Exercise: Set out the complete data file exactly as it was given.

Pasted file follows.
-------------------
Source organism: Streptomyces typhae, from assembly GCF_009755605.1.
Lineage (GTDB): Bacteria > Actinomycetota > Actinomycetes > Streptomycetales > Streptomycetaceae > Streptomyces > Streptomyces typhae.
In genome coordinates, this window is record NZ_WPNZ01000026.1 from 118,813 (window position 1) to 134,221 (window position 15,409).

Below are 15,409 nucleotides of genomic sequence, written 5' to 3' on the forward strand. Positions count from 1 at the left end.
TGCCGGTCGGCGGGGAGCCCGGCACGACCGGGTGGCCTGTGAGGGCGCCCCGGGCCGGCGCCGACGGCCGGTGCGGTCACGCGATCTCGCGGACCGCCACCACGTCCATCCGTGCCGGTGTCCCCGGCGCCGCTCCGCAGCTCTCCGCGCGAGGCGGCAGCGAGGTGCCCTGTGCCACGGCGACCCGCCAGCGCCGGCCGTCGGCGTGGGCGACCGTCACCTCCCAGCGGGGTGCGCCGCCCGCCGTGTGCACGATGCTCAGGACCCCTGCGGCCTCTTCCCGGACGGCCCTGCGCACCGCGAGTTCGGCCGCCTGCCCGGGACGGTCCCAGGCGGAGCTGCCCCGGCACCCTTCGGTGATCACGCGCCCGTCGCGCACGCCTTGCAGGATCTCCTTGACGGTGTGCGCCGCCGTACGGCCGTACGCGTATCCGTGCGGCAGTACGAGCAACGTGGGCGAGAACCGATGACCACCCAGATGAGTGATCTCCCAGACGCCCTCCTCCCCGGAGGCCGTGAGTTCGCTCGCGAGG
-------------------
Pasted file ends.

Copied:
Source organism: Streptomyces typhae, from assembly GCF_009755605.1.
Lineage (GTDB): Bacteria > Actinomycetota > Actinomycetes > Streptomycetales > Streptomycetaceae > Streptomyces > Streptomyces typhae.
In genome coordinates, this window is record NZ_WPNZ01000026.1 from 118,813 (window position 1) to 134,221 (window position 15,409).

Below are 15,409 nucleotides of genomic sequence, written 5' to 3' on the forward strand. Positions count from 1 at the left end.
TGCCGGTCGGCGGGGAGCCCGGCACGACCGGGTGGCCTGTGAGGGCGCCCCGGGCCGGCGCCGACGGCCGGTGCGGTCACGCGATCTCGCGGACCGCCACCACGTCCATCCGTGCCGGTGTCCCCGGCGCCGCTCCGCAGCTCTCCGCGCGAGGCGGCAGCGAGGTGCCCTGTGCCACGGCGACCCGCCAGCGCCGGCCGTCGGCGTGGGCGACCGTCACCTCCCAGCGGGGTGCGCCGCCCGCCGTGTGCACGATGCTCAGGACCCCTGCGGCCTCTTCCCGGACGGCCCTGCGCACCGCGAGTTCGGCCGCCTGCCCGGGACGGTCCCAGGCGGAGCTGCCCCGGCACCCTTCGGTGATCACGCGCCCGTCGCGCACGCCTTGCAGGATCTCCTTGACGGTGTGCGCCGCCGTACGGCCGTACGCGTATCCGTGCGGCAGTACGAGCAACGTGGGCGAGAACCGATGACCACCCAGATGAGTGATCTCCCAGACGCCCTCCTCCCCGGAGGCCGTGAGTTCGCTCGCGAGG